After escaping Irma and returning home, it was heartwarming to see how the government (federal, state, and local) and private enterprise worked together to prepare for and clean up after Irma. It was also rewarding to see people behave themselves when stress levels are high and gas in limited supply.
Heading back south, we saw convoys of US Army troops. Some of them worked with local police blocking highway exits into areas that were flooded (around Savannah, GA).
We were very fortunate leaving FL on Saturday, before the hurricane hit our area. Traffic moved freely and we had plenty of gas. However, the return was much more frustrating, driving ten hours to go about 250 miles. And with the people came some closed gas stations and lines at others, but we made it back to the Tampa area without any problems.
We were very fortunate as was the area where we live. We had a downed tree that leaned up against our neighbors house but there was no damage. Some other trees were down in the neighborhood and that was about it. I was told that we got somewhere between one to three inches of rain, far less than projected. Our grass had not been cut in three weeks which is nothing compared to people who are still without power nearly ten days later in our hot and humid environment. We are slowly getting back to normal. Children started school after a week’s respite and everyone is back to work around the Tampa area.
Irma was born off the coast of Africa. As she grew is size and strength she immigrated illegally into the United States, other countries as well. First coming to the Florida Keys then boldly going northwest into Florida. She became a large and angry. Not very friendly.
My wife and I originally intended to meet Irma, we live south of Tampa. We stocked up on the recommended supplies. Some of the shelves were empty but we were able to get what we needed.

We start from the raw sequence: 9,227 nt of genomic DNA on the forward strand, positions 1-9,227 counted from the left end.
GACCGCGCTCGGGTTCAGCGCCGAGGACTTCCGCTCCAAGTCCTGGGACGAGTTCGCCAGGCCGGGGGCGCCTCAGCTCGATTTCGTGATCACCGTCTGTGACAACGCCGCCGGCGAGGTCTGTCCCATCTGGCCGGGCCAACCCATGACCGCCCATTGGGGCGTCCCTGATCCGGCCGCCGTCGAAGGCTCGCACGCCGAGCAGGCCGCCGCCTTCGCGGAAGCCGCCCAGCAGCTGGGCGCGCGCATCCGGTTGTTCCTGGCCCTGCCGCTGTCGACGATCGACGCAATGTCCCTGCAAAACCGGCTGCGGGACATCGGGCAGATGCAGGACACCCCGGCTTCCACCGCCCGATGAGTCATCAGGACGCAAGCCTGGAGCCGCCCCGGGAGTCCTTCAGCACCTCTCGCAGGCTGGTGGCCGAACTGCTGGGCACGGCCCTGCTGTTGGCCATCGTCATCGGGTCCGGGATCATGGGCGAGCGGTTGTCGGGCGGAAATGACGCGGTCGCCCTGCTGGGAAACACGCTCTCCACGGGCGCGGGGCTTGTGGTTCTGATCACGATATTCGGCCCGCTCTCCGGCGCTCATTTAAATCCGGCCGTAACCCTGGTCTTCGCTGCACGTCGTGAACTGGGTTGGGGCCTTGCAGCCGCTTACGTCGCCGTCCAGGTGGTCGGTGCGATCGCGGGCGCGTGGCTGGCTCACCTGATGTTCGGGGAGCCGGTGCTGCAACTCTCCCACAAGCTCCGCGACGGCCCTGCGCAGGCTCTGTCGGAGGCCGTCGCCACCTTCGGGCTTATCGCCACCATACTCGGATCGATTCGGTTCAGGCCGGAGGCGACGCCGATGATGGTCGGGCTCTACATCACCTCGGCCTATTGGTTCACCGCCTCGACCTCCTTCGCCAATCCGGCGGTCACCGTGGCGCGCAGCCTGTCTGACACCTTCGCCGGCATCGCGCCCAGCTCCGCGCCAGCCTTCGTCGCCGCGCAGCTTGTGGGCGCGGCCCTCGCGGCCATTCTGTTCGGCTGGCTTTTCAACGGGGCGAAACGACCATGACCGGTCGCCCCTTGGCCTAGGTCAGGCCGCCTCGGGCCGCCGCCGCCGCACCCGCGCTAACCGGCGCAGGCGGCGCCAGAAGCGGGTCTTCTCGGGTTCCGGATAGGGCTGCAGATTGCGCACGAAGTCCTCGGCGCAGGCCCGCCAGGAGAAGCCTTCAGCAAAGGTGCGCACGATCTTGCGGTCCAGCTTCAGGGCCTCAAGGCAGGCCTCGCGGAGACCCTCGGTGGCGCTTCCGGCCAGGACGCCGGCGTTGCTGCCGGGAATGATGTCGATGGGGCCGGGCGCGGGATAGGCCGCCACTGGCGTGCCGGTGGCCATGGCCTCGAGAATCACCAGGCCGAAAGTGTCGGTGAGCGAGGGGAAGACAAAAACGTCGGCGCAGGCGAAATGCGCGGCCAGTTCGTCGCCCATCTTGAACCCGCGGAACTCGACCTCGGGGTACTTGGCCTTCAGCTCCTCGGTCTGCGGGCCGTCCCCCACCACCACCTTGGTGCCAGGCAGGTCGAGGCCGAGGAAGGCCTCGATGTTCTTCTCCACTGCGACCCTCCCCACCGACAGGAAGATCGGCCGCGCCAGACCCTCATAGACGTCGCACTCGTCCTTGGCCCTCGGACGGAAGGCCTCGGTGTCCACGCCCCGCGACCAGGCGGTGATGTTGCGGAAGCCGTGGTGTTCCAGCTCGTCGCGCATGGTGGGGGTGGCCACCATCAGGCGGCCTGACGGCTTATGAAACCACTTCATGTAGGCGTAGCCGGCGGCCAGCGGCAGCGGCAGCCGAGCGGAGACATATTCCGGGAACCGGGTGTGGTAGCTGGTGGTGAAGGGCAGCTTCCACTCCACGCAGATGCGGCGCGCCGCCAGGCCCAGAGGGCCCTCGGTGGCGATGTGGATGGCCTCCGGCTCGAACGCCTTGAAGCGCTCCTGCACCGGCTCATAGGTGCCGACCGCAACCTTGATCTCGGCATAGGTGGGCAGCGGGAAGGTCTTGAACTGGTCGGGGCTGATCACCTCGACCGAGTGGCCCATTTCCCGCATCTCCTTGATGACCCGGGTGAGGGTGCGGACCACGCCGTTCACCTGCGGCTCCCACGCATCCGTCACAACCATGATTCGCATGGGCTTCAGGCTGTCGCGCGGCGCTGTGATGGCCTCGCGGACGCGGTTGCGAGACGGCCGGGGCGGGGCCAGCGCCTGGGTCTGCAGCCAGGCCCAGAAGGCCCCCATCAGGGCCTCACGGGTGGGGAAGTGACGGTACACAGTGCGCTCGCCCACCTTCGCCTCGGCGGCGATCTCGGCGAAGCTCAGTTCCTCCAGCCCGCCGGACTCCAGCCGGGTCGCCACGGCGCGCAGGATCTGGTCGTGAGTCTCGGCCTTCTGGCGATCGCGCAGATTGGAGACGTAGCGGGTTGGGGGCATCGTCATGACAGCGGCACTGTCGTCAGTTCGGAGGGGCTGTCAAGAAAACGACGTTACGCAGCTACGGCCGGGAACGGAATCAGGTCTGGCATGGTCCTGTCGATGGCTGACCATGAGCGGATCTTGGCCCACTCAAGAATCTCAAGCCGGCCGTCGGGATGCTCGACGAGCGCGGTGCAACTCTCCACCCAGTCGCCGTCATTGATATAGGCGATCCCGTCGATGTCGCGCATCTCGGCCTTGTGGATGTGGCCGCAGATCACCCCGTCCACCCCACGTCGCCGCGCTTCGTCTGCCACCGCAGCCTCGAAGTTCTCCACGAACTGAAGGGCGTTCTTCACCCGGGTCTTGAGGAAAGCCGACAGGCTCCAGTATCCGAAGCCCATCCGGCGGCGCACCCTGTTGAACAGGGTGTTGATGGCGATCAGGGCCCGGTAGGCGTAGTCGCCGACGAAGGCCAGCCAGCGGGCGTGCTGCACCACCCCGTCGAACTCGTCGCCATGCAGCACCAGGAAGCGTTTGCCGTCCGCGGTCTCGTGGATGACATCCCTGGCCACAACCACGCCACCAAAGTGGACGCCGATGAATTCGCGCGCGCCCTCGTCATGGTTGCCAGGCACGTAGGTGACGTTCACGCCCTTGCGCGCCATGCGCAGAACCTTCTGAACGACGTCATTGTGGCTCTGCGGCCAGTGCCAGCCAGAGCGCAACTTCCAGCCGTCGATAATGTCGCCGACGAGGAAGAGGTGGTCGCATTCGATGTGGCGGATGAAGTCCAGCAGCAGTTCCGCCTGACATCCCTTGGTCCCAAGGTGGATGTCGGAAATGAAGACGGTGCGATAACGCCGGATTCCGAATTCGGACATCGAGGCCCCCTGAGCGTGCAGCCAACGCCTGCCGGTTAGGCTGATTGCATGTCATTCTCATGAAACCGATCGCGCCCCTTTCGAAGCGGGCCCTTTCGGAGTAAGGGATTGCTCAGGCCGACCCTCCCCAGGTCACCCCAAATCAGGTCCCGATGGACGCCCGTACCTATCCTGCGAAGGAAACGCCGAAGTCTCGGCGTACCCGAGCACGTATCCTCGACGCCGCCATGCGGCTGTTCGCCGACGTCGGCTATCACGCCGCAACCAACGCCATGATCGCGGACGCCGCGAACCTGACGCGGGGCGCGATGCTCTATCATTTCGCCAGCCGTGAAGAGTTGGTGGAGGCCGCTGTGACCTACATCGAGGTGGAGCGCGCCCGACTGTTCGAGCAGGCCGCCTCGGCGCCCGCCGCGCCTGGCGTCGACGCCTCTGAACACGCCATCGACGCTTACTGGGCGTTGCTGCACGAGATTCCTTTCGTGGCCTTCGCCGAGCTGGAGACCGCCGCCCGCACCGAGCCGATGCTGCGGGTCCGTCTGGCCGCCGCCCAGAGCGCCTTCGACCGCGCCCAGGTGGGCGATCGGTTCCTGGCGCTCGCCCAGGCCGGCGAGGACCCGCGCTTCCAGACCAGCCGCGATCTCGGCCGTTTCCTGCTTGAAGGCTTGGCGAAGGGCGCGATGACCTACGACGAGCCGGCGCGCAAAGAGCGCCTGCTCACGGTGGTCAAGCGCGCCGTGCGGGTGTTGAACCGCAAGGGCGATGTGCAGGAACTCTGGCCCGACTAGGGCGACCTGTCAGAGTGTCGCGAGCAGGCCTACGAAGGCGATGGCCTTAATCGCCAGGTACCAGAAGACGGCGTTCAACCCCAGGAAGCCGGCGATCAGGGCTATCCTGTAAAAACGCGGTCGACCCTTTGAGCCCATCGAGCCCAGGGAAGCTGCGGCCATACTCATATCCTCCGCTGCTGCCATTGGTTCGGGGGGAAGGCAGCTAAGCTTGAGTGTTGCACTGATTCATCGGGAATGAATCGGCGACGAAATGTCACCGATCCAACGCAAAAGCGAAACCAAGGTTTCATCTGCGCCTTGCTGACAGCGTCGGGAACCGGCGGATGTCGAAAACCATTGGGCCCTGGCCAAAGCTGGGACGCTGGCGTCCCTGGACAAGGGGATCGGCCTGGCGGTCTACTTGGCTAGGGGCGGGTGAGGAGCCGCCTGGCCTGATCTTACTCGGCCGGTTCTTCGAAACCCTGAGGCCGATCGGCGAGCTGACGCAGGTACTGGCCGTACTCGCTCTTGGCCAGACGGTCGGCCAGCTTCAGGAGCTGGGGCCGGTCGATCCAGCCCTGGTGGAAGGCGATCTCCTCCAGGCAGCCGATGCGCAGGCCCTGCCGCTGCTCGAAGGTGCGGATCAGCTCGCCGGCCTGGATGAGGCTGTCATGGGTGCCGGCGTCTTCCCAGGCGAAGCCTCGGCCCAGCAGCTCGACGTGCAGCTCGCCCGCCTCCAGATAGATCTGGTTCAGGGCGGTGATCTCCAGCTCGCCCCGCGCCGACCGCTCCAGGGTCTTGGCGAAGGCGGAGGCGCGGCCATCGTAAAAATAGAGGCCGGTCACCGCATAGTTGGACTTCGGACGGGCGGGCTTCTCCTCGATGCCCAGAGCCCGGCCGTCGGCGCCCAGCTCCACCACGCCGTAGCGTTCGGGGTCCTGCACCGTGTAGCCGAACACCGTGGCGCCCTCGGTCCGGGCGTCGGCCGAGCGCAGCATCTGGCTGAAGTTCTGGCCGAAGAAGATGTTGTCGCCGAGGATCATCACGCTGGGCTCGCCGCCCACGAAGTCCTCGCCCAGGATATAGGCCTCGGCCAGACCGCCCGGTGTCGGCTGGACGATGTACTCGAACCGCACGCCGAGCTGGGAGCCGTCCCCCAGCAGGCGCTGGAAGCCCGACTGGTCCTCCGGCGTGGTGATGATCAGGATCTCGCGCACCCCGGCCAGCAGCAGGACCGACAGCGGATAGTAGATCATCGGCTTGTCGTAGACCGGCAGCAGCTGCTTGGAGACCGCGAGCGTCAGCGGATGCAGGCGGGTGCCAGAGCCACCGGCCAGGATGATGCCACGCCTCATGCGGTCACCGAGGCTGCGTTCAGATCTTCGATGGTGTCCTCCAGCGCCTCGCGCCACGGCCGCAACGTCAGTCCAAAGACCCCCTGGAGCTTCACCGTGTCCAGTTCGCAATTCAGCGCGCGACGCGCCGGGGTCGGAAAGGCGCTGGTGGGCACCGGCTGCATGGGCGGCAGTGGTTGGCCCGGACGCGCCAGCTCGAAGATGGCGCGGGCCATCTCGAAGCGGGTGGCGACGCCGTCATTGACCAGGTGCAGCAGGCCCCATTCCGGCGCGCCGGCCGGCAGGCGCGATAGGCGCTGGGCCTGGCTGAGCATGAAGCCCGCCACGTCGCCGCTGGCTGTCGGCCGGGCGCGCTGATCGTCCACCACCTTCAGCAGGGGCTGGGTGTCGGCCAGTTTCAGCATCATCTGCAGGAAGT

At the last minute and with great pressure from a daughter, we left before Irma came for a visit, not knowing where we were going to go so we headed north. Another daughter provided us with the Waze app which helped us navigate traffic headed north and a son reserved a hotel for us in Fayetteville, NC.
On our trip north we saw dozens of utility truck convoys headed south. Right near our hotel over a dozen trucks were stationed by FEMA to head south when they got the call. When the call came, sometime on Sunday, September 10, they went to Fort Bragg to pick up trailers filled with water, food and other supplies. One of the drivers I talked with was from Chicago. Below is a picture of a truck from CT.
The Florida governor was giving updates every several hours days in advance of the storm. He provided information of what was being done to help the people and what they should do to help themselves. Based on what I heard and have seen, the state and federal governments were well coordinated in advance. For example, during our exodus, every gas station we visited along US 75 and US 95 had all the gas we needed. Some stations had short lines.
Because of rain in Georgia, problems around Savanna, and flooding in Jacksonville, FL, we are going to head back on Tuesday, September 12. Early reports we have from our neighborhood are that there downed trees, one of them from our yard leaning against our neighbor’s house. We were very blessed with the help of family and friends.